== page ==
137336
137089


Cannabis story of the year

Canada's trailblazing move to legalize cannabis for recreational use, which sparked an entirely new industry and had wide-ranging implications for nearly every facet of society, has been voted The Canadian Press Business News Story of the Year.

The term "disruption" in business has become so overused that it has become an empty cliche, but it is warranted in the case of pot legalization, said Andrew Meeson, deputy business editor at the Toronto Star.

"It's hard to think of an area in Canada that hasn't been shaken up: not just commerce (from criminal act to booming startup to takeover target in the blink of an eye), but also policing, health care, justice, politics. Even culture (just ask Tommy Chong)," he said.

"If that doesn't make it the business story of the year, I don't know what would."

In an annual poll of the country's newsrooms conducted by The Canadian Press, business editors and reporters across the country chose cannabis legalization in a landslide, with 60 per cent of the votes cast.

The terse negotiations between Canada, U.S. and Mexico towards a new North American Free Trade Agreement was a distant second with 30 per cent of votes.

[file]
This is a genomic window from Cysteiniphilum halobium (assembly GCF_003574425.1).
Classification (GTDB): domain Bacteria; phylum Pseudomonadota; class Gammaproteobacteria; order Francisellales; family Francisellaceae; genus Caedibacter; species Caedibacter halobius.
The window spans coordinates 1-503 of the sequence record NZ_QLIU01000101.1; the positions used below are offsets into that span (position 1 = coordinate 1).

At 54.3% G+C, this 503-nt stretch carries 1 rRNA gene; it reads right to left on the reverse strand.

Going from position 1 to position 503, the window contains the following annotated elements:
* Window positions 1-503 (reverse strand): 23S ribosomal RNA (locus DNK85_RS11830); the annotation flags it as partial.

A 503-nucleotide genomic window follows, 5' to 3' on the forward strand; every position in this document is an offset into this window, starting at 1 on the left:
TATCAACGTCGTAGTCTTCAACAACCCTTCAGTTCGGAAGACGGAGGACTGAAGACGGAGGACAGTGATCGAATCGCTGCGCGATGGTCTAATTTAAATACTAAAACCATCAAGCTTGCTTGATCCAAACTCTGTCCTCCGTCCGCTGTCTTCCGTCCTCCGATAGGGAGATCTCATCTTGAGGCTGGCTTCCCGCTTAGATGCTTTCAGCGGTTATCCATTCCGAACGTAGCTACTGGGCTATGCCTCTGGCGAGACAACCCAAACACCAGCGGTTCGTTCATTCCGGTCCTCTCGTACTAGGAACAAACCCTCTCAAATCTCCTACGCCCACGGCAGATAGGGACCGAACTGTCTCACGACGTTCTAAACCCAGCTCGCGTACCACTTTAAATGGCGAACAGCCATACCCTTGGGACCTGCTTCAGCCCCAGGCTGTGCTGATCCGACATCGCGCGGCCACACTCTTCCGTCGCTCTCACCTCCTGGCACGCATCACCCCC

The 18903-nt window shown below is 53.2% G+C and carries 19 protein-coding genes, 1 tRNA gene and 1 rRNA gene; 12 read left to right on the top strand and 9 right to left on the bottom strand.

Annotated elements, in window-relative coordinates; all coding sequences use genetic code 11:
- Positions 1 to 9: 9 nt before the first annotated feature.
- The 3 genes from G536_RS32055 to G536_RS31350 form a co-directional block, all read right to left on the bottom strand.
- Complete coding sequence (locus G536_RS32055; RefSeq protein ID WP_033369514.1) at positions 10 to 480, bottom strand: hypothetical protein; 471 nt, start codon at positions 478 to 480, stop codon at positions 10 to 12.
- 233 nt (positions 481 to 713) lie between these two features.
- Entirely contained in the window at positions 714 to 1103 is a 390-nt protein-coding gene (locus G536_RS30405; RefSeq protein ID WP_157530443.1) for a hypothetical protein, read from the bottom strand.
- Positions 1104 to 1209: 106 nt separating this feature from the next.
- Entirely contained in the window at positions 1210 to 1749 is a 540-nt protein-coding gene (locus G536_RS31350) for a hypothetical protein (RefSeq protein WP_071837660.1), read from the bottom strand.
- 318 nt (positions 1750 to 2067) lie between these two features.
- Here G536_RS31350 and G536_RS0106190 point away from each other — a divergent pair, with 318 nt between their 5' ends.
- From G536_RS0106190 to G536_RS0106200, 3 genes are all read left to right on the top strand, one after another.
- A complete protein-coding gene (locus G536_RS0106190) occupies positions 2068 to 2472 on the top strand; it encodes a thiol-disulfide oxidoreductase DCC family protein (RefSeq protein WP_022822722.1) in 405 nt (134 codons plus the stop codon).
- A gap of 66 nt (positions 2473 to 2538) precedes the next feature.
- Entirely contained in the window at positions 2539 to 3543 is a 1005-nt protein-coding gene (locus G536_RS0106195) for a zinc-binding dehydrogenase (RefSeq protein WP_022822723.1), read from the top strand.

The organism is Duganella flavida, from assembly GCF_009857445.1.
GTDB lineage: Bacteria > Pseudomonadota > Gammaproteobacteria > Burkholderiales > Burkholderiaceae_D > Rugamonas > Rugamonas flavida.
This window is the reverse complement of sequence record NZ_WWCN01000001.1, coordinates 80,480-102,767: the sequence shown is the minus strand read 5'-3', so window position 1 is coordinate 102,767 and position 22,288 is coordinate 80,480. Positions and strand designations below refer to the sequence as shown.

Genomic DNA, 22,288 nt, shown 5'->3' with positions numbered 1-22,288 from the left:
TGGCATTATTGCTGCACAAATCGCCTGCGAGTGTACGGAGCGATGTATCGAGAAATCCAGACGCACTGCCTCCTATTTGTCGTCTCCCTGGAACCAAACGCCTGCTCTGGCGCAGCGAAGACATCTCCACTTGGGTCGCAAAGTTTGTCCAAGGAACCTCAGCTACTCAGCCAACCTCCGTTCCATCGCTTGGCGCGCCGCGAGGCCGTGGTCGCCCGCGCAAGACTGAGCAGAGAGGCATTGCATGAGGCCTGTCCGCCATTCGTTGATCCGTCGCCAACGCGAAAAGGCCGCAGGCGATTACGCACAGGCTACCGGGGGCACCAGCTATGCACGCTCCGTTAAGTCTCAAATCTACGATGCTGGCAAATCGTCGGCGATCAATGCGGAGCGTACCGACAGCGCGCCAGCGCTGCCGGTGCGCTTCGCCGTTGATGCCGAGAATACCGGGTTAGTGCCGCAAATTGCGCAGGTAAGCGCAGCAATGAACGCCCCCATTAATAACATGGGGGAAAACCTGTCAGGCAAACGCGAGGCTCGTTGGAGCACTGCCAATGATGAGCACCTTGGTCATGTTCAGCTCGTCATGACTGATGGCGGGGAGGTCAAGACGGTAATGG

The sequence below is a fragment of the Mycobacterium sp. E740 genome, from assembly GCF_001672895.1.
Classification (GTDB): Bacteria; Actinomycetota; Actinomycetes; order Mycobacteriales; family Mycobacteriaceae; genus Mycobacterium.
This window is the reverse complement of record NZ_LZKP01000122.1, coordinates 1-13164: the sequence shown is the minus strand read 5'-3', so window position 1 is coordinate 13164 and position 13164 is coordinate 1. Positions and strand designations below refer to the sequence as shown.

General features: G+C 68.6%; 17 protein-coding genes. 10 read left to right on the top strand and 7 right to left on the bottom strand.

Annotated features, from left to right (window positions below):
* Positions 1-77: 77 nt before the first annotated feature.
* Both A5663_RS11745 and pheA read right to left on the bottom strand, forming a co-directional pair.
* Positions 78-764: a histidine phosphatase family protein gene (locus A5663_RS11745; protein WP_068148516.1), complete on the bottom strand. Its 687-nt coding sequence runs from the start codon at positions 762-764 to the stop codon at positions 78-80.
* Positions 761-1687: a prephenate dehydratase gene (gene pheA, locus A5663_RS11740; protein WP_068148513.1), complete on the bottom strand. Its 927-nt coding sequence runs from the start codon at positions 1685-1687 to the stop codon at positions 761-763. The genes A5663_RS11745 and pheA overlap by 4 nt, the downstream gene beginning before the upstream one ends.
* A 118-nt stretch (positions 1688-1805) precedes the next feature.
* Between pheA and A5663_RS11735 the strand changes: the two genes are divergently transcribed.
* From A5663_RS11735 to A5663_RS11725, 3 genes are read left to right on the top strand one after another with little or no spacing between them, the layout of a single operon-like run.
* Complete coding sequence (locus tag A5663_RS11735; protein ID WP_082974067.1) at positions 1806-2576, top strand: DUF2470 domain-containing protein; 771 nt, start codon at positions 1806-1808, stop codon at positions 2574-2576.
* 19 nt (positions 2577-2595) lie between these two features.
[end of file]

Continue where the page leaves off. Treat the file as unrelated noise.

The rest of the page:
Canada's pipeline conundrum, with the Trans Mountain pipeline expansion now in limbo after a court overturned its regulatory approval in August and a U.S. court throwing out the Keystone XL pipeline's presidential permit in November, came in third out of eight possible candidates with 10 per cent of the vote.

"Pipelines would have won, hands down if it weren't for the creation of an entirely new industry in Canada," said David Blair, a business columnist with CBC Radio. "Rarely, if ever, do journalists get to cover the opening of a new market, especially one that is as controversial as cannabis."

The world was watching when the country made history with the first legal sale of non-medicinal pot just after midnight on Oct. 17 in Newfoundland and Labrador, due to its time zone being 30 minutes ahead of the rest of Canada.

It marked the beginning of what the New York Times dubbed Canada's "national experiment," and the culmination of months, if not years, of preparation by legislators and law enforcement officials at all levels and in each province, territory, and municipality.



More Business News

134721
136713
137176
Data from CryptoCompare
Recent Trending
136606
Soft 103.9
Castanet Proud Member of RTNDA Canada
137110
Press Room
136583